London: The Tablet, 1975. First edition. Octavo, sewn in card under plain original wrapper printed in black. Slight toning to wrappers, else Fine. Item #1349
"NOW HE IS WITH GOD; THAT IS THE MOST SERIOUS THING YOU SAY ABOUT ANY HUMAN BEING. WE MUST PRAY FOR HIM AND WE MUST PRAY FOR OURSELVES"
First printed edition of the English Jesuit's sermon—delivered at the Solemn Requiem at Westminster Cathedral for the poet and painter David Jones in December 1974. This copy was later inscribed by Peter Levi after he had departed from the Society of Jesus, left the priesthood, and married the widow of Cyril Connelly.
Proceeding from the Latin epitaph (Exodus 12:5) on the title page, Father Levi refers to the horrors of the Great War: David Jones's "experience in the 1914 war was terrible and it was deep. He understood and needed what is offered at the stone of this altar and what is shared at the table of this altar and what is said and what is sung in the petrified forest of this church." Levi remembers Jones as "so patient that his face became saint-like and David smiling transfigures every memory of him. Now he is with God; that is the most serious thing you can say about any human being. We must pray for him and we must pray for for ourselves."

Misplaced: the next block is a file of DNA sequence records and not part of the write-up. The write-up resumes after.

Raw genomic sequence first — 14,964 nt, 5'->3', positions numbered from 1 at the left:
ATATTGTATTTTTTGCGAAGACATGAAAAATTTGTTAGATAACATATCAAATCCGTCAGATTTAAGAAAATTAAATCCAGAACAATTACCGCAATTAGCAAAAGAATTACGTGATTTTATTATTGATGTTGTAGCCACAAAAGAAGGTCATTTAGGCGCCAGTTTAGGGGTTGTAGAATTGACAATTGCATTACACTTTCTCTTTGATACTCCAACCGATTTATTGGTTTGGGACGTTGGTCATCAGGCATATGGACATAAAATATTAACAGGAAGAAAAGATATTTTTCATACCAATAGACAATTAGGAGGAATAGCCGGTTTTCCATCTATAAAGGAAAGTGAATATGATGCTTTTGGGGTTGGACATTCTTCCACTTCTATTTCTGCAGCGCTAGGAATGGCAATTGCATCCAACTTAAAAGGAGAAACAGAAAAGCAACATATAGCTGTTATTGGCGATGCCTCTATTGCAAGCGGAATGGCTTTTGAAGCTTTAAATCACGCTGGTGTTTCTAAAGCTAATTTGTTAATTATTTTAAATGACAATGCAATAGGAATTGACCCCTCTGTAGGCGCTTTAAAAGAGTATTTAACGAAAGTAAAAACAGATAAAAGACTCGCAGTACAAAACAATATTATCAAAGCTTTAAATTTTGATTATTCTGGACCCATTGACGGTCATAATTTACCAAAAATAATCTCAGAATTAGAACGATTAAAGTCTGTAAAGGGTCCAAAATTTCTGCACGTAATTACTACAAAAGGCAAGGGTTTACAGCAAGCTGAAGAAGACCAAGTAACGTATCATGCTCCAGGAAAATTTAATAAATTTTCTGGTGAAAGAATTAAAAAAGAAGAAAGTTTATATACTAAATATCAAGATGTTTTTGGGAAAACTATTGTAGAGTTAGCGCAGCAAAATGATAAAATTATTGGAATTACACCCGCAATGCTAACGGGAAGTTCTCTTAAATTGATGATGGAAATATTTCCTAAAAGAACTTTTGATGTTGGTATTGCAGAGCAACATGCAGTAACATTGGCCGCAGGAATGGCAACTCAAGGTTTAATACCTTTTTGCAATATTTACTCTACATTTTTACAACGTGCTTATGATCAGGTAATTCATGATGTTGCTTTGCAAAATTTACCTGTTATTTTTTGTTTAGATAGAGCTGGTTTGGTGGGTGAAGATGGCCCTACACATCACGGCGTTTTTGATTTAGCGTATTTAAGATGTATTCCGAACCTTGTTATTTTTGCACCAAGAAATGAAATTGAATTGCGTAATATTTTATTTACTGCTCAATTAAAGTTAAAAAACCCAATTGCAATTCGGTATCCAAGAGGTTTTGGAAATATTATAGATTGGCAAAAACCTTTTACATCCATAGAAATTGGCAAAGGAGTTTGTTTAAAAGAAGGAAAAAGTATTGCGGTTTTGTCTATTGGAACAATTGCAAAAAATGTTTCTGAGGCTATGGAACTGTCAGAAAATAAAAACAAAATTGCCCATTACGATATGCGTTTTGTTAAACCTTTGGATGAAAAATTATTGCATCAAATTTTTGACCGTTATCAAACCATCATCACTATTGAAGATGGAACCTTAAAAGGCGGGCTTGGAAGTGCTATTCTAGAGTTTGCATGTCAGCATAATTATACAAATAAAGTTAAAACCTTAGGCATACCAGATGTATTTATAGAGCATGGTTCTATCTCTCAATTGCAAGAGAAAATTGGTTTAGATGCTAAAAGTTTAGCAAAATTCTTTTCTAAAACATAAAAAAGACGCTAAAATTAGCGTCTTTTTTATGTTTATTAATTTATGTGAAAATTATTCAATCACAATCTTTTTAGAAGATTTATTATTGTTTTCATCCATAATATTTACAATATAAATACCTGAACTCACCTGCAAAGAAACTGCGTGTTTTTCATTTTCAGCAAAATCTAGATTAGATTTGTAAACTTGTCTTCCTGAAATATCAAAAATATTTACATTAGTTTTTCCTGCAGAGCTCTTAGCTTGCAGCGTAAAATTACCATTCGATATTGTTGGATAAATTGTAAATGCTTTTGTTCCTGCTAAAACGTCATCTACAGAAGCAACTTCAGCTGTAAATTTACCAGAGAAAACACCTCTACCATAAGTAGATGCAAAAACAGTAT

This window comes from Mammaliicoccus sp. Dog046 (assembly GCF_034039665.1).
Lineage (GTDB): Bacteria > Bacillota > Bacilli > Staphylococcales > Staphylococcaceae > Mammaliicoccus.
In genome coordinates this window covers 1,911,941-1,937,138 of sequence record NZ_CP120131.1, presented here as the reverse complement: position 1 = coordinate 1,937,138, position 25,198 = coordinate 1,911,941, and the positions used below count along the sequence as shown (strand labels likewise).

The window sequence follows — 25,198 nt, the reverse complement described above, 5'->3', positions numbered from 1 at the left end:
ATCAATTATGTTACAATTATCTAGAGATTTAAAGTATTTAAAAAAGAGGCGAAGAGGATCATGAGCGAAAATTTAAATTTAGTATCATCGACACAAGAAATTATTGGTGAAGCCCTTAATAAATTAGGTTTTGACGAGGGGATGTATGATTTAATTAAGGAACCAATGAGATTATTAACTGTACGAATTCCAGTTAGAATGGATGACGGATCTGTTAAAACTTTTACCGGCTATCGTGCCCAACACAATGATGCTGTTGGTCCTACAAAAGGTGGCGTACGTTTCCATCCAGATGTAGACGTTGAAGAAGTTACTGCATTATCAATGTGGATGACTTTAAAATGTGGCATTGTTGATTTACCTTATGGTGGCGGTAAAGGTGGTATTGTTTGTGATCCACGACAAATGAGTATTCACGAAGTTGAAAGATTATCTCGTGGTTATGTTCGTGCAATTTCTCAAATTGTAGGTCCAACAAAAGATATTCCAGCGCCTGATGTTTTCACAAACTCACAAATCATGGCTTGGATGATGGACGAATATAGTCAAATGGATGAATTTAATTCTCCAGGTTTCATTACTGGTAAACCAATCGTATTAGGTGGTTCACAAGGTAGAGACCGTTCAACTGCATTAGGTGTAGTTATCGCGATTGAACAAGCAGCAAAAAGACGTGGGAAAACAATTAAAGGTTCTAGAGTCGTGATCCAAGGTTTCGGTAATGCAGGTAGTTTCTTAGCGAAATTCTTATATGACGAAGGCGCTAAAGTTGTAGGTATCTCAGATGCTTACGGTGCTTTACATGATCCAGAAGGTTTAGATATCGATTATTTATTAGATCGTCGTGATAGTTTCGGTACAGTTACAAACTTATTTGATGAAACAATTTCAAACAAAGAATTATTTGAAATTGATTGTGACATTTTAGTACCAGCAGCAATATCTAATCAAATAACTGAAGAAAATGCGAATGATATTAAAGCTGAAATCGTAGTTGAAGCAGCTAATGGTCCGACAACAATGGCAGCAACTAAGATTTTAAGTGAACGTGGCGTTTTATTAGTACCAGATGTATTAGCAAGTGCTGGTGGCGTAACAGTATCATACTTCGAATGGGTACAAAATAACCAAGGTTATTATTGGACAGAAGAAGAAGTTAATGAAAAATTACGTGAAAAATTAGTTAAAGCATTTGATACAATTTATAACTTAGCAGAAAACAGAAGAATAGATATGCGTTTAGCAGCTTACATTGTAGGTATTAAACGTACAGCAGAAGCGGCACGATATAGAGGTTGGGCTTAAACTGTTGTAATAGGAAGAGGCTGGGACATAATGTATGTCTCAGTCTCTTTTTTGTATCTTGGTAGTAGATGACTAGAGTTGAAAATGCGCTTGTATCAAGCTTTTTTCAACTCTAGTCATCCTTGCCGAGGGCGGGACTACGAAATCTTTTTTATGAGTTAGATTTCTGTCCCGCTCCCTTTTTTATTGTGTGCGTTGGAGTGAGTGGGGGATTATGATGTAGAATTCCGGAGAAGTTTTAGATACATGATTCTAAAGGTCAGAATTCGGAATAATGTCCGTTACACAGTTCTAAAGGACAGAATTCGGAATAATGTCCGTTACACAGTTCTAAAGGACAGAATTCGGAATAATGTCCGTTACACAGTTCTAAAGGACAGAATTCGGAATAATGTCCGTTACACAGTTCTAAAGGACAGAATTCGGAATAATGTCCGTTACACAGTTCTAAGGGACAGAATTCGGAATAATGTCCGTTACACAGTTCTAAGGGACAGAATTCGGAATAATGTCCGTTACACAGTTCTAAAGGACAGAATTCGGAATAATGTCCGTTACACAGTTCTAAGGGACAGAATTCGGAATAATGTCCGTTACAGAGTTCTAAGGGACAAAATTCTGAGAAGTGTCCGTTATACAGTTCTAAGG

Peter Levi was described in his own obituary as a "restless impulsive man who played many parts." The son of a Jewish father who had converted, "Catholicism was at the centre of Levi's life until 1977. He was educated by the Christian Brothers and ordained as a Jesuit priest in 1964. His education was interrupted by polio while at school and a serious car crash while at Oxford. He said that the two long periods of recuperation encouraged his magpie reading habits: 'dilettantism was thrust upon me'. After graduation he taught at Campion Hall, Oxford, and undertook pastoral work. In 1977 he married Cyril Connolly's widow, Deirdre and left the Jesuits. Levi had been in love with Deirdre for many years and had wrestled with his destiny before making the break with the priesthood" (Peter Forbes). Levi was later Oxford professor of poetry from 1984-89.
Illustrated with a frontispiece portrait of David Jones, passages of poetry and prose, and an additional illustration. Father Levi's remarks were printed for The Tablet, the Catholic weekly edited at the time by Tom Burns (of Burns and Oates). David Jones and Tom Burns had been friends since the days of Ditchling Commons and Burns later printed his own memories of Jones: "The Church, which you always loved like an occasionally tiresome mother, offered a great funeral Mass in Westminster Cathedral. For the last time I was with the concourse of your friends." Peter Forbes. The Guardian (February 2000); Tom Burns. The Use of Memory: Publishing and Further Pursuits.